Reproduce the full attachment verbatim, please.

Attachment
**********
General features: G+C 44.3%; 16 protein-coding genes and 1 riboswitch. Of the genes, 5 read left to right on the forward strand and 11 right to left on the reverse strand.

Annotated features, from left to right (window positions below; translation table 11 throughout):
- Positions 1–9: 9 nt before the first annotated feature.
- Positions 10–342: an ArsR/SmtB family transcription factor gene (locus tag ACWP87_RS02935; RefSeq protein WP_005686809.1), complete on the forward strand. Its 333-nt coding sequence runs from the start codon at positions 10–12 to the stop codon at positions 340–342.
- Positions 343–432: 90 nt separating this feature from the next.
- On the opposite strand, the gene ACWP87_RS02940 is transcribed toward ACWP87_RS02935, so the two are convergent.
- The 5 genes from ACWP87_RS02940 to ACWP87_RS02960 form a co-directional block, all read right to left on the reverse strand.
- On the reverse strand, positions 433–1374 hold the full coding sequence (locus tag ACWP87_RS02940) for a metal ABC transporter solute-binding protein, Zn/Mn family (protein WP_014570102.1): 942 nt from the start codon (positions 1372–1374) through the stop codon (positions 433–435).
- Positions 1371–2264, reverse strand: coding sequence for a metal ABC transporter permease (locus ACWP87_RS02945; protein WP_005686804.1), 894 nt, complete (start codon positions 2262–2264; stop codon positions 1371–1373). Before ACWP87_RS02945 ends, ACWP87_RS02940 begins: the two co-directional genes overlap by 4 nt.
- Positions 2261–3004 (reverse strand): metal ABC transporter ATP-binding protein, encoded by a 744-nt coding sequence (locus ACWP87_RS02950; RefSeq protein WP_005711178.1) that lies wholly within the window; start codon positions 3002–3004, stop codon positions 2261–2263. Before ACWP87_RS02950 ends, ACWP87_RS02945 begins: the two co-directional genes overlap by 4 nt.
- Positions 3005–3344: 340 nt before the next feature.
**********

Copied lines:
General features: G+C 44.3%; 16 protein-coding genes and 1 riboswitch. Of the genes, 5 read left to right on the forward strand and 11 right to left on the reverse strand.

Annotated features, from left to right (window positions below; translation table 11 throughout):
- Positions 1–9: 9 nt before the first annotated feature.
- Positions 10–342: an ArsR/SmtB family transcription factor gene (locus tag ACWP87_RS02935; RefSeq protein WP_005686809.1), complete on the forward strand. Its 333-nt coding sequence runs from the start codon at positions 10–12 to the stop codon at positions 340–342.
- Positions 343–432: 90 nt separating this feature from the next.
- On the opposite strand, the gene ACWP87_RS02940 is transcribed toward ACWP87_RS02935, so the two are convergent.
- The 5 genes from ACWP87_RS02940 to ACWP87_RS02960 form a co-directional block, all read right to left on the reverse strand.
- On the reverse strand, positions 433–1374 hold the full coding sequence (locus tag ACWP87_RS02940) for a metal ABC transporter solute-binding protein, Zn/Mn family (protein WP_014570102.1): 942 nt from the start codon (positions 1372–1374) through the stop codon (positions 433–435).
- Positions 1371–2264, reverse strand: coding sequence for a metal ABC transporter permease (locus ACWP87_RS02945; protein WP_005686804.1), 894 nt, complete (start codon positions 2262–2264; stop codon positions 1371–1373). Before ACWP87_RS02945 ends, ACWP87_RS02940 begins: the two co-directional genes overlap by 4 nt.
- Positions 2261–3004 (reverse strand): metal ABC transporter ATP-binding protein, encoded by a 744-nt coding sequence (locus ACWP87_RS02950; RefSeq protein WP_005711178.1) that lies wholly within the window; start codon positions 3002–3004, stop codon positions 2261–2263. Before ACWP87_RS02950 ends, ACWP87_RS02945 begins: the two co-directional genes overlap by 4 nt.
- Positions 3005–3344: 340 nt before the next feature.